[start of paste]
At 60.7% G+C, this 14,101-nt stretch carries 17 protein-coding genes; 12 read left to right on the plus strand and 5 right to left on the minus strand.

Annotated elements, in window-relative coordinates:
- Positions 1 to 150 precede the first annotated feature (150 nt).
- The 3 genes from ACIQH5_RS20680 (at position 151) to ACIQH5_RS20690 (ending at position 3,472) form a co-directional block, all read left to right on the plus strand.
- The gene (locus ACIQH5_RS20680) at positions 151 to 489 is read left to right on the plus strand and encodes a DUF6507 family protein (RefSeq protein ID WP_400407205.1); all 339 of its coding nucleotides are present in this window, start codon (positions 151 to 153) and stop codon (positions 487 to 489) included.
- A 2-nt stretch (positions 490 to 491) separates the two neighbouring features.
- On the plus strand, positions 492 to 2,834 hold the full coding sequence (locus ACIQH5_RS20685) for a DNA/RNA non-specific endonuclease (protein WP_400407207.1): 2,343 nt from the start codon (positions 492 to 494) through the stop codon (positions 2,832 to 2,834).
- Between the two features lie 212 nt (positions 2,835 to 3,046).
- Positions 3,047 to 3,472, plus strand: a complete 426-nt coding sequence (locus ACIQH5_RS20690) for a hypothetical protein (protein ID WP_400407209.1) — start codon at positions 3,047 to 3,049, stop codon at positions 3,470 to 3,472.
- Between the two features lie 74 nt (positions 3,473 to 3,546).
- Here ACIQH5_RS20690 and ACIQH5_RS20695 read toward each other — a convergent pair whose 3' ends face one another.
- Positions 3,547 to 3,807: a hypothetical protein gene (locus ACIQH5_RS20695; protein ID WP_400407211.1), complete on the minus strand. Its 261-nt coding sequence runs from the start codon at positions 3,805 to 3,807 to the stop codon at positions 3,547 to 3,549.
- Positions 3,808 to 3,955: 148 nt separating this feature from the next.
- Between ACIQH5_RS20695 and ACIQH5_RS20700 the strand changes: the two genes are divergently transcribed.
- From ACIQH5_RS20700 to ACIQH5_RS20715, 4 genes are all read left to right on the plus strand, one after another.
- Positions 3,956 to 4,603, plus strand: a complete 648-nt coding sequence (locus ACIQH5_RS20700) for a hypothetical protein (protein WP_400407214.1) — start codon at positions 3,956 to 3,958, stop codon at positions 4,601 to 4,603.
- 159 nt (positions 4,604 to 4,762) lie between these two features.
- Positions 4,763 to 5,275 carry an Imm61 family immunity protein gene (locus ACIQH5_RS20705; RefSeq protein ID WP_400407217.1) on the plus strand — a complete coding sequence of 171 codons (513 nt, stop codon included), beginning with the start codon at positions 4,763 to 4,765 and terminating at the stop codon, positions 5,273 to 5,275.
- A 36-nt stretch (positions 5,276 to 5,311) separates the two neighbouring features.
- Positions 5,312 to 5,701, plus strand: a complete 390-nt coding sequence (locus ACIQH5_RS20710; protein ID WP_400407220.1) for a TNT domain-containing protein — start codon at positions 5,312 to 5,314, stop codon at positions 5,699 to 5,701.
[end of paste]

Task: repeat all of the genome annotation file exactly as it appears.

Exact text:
At 60.7% G+C, this 14,101-nt stretch carries 17 protein-coding genes; 12 read left to right on the plus strand and 5 right to left on the minus strand.

Annotated elements, in window-relative coordinates:
- Positions 1 to 150 precede the first annotated feature (150 nt).
- The 3 genes from ACIQH5_RS20680 (at position 151) to ACIQH5_RS20690 (ending at position 3,472) form a co-directional block, all read left to right on the plus strand.
- The gene (locus ACIQH5_RS20680) at positions 151 to 489 is read left to right on the plus strand and encodes a DUF6507 family protein (RefSeq protein ID WP_400407205.1); all 339 of its coding nucleotides are present in this window, start codon (positions 151 to 153) and stop codon (positions 487 to 489) included.
- A 2-nt stretch (positions 490 to 491) separates the two neighbouring features.
- On the plus strand, positions 492 to 2,834 hold the full coding sequence (locus ACIQH5_RS20685) for a DNA/RNA non-specific endonuclease (protein WP_400407207.1): 2,343 nt from the start codon (positions 492 to 494) through the stop codon (positions 2,832 to 2,834).
- Between the two features lie 212 nt (positions 2,835 to 3,046).
- Positions 3,047 to 3,472, plus strand: a complete 426-nt coding sequence (locus ACIQH5_RS20690) for a hypothetical protein (protein ID WP_400407209.1) — start codon at positions 3,047 to 3,049, stop codon at positions 3,470 to 3,472.
- Between the two features lie 74 nt (positions 3,473 to 3,546).
- Here ACIQH5_RS20690 and ACIQH5_RS20695 read toward each other — a convergent pair whose 3' ends face one another.
- Positions 3,547 to 3,807: a hypothetical protein gene (locus ACIQH5_RS20695; protein ID WP_400407211.1), complete on the minus strand. Its 261-nt coding sequence runs from the start codon at positions 3,805 to 3,807 to the stop codon at positions 3,547 to 3,549.
- Positions 3,808 to 3,955: 148 nt separating this feature from the next.
- Between ACIQH5_RS20695 and ACIQH5_RS20700 the strand changes: the two genes are divergently transcribed.
- From ACIQH5_RS20700 to ACIQH5_RS20715, 4 genes are all read left to right on the plus strand, one after another.
- Positions 3,956 to 4,603, plus strand: a complete 648-nt coding sequence (locus ACIQH5_RS20700) for a hypothetical protein (protein WP_400407214.1) — start codon at positions 3,956 to 3,958, stop codon at positions 4,601 to 4,603.
- 159 nt (positions 4,604 to 4,762) lie between these two features.
- Positions 4,763 to 5,275 carry an Imm61 family immunity protein gene (locus ACIQH5_RS20705; RefSeq protein ID WP_400407217.1) on the plus strand — a complete coding sequence of 171 codons (513 nt, stop codon included), beginning with the start codon at positions 4,763 to 4,765 and terminating at the stop codon, positions 5,273 to 5,275.
- A 36-nt stretch (positions 5,276 to 5,311) separates the two neighbouring features.
- Positions 5,312 to 5,701, plus strand: a complete 390-nt coding sequence (locus ACIQH5_RS20710; protein ID WP_400407220.1) for a TNT domain-containing protein — start codon at positions 5,312 to 5,314, stop codon at positions 5,699 to 5,701.